There is much in this film for the critic to criticise, if one were to watch it expecting to be deeply stirred. The film begins a little awkwardly, with most of the characters appearing wooden and somewhat exaggerated. Murakawa is a little ill at ease in the early sequences, and it turns out from watching the DVD's accompanying interviews, that this is not only her first film, but her first time on a skateboard. Moreover, just to make sure that the viewer understands the universality of travelling the route, early on Asuka accepts a lift on the back of an American pilgrim's motorcycle. The American's voice mysteriously changes when he starts to speak flawless Japanese, although the director does a fairly good job at keeping the lip-sync believable. Foreigners can recite sutras too, in case you didn't know! In addition, Sato and his crew are clearly hamming it up and, as such, I initially felt that the film may not be anything more challenging than a stitched together television drama. However, Hasegawa's entry appears to give the film some much needed stability and from here it starts to engage the viewer and to draw one into its admittedly predictable plot.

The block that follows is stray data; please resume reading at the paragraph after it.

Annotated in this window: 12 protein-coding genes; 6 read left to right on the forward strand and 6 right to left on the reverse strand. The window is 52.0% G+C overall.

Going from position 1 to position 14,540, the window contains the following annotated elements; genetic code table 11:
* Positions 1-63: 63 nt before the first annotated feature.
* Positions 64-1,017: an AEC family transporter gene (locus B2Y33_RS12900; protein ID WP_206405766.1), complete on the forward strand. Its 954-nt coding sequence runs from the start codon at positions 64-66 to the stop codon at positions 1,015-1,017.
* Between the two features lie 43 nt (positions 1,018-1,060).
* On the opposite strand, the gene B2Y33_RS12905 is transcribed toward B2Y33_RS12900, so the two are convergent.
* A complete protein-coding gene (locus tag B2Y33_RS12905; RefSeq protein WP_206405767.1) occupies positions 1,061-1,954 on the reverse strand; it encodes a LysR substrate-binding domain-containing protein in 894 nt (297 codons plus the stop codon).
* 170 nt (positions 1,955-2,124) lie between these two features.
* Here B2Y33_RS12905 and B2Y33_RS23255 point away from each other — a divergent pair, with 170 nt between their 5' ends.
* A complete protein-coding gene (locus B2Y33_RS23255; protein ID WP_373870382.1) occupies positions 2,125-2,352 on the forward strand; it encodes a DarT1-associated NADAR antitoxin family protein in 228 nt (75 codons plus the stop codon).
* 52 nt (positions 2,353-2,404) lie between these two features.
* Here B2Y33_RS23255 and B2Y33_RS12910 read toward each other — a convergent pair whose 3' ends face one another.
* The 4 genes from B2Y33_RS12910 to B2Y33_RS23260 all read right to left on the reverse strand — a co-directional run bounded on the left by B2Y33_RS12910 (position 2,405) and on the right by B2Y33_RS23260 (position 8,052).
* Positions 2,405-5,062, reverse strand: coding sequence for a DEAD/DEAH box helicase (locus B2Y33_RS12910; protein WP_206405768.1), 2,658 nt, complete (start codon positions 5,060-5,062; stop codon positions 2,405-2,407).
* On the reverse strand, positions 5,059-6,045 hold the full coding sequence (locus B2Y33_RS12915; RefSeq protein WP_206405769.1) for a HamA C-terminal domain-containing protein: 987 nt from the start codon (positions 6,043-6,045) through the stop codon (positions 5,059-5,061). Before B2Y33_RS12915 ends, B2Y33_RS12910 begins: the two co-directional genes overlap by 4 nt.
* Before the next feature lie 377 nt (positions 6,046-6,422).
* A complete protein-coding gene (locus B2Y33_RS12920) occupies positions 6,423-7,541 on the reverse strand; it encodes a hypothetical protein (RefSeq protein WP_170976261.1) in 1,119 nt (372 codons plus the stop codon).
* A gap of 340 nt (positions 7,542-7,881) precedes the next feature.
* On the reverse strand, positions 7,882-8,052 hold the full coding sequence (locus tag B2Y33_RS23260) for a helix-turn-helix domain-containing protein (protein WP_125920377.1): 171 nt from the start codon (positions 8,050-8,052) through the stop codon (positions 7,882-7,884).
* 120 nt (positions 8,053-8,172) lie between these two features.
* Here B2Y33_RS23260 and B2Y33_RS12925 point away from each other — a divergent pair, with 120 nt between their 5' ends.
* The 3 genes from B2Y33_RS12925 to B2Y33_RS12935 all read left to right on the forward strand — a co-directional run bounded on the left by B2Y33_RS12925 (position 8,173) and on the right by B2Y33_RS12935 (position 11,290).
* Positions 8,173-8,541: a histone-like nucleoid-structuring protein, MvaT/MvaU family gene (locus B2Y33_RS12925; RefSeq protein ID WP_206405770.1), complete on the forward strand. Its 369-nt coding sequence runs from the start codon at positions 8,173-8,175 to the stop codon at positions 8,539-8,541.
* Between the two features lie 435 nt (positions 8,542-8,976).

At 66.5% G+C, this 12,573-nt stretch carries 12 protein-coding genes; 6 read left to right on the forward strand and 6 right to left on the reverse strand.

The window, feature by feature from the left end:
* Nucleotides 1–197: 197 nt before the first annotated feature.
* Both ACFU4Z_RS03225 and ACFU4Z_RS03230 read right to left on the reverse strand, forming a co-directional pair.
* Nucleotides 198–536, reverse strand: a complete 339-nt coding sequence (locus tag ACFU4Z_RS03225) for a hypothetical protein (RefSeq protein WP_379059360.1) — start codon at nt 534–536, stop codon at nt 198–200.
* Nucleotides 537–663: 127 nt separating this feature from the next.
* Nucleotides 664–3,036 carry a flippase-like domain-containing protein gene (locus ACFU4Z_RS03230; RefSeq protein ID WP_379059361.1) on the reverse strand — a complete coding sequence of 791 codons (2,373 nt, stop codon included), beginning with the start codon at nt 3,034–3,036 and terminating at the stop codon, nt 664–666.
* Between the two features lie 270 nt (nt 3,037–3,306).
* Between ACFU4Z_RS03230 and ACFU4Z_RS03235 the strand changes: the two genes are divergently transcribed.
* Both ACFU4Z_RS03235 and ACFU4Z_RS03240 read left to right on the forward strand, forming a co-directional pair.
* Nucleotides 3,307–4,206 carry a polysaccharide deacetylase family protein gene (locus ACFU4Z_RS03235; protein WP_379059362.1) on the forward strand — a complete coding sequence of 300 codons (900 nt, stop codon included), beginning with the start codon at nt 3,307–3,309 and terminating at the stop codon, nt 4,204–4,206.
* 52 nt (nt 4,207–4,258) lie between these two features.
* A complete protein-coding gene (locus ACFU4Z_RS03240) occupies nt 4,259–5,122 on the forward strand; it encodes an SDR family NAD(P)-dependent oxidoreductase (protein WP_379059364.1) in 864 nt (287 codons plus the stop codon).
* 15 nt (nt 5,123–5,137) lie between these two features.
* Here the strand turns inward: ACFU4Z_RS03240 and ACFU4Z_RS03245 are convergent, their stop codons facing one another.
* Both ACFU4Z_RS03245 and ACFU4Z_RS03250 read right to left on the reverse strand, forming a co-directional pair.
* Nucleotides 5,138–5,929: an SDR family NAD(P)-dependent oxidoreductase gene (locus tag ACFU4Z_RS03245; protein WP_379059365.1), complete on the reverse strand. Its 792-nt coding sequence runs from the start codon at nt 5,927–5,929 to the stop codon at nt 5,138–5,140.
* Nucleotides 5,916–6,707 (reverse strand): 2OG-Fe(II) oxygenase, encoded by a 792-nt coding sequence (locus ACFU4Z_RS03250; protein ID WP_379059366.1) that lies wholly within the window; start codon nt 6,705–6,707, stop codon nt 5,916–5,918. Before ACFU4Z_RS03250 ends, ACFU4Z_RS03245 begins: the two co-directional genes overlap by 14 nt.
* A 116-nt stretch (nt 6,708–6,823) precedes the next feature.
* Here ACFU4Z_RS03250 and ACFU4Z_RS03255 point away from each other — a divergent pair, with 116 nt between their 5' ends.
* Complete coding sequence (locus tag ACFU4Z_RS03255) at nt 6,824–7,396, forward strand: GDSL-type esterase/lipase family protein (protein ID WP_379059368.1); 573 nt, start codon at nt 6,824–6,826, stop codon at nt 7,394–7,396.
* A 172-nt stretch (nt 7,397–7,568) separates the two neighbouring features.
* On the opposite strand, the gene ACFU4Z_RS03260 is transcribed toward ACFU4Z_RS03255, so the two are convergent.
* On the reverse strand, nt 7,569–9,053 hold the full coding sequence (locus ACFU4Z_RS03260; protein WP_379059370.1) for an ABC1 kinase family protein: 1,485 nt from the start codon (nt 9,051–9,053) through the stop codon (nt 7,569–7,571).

Seen from the perspective of someone who has so far walked approximately a third of the route, Road 88 presents some of the positive vibe of being a pilgrim, but has a tendency to gloss over some of the hardships, despite the characters' own personal difficulties that are brought to the story. It takes place during the autumn, which is generally regarded as being the most favourable season for travelling the route, being mostly sunny and cool. The scenery is at times breathtaking and the rural atmosphere endearingly bucolic. The characters do indeed occasionally sleep rough and in a variety of different locations; from Asuka's moon-drenched night at Katsurahama and, having missed her train connection, sharing the same railway signal-box with an older, and wiser, pilgrim; to Sato having to kip in the back of a kei-truck for lack of money and then being suddenly woken by the lights of the film crew as they humiliate him in front of the watching nation. Incidentally, the wise pilgrim appears later and we are led to suspect that he may be the kami (spirit) of Kōbō Daishi—the father of the Shingon Buddhist sect in Japan, among other things, and the founder of the 88 temple pilgrimage—within the body of a fellow traveller. However, Asuka especially, despite suffering from leukaemia, does not seem to break a sweat on her skateboard, apparently travelling for long distances over very difficult terrain. On arrival at Shōsanji (temple number 12 at approximately 800m [2,600ft] above sea level) on day two of her journey, a very respectable distance covered in such a short time, she casually saunters up to the main gate, the viewer apparently unaware that one has to walk up and over two mountains and up a third (Shōsan itself) in order to get there! And walk one must, for unless one takes an extremely circuitous route around, there is only one footpath between temples 11 and 12. Moreover, although Sato occasionally makes heavy weather as a chubby 40 year old on his two-wheeler, he too encounters few difficulties in tackling the route.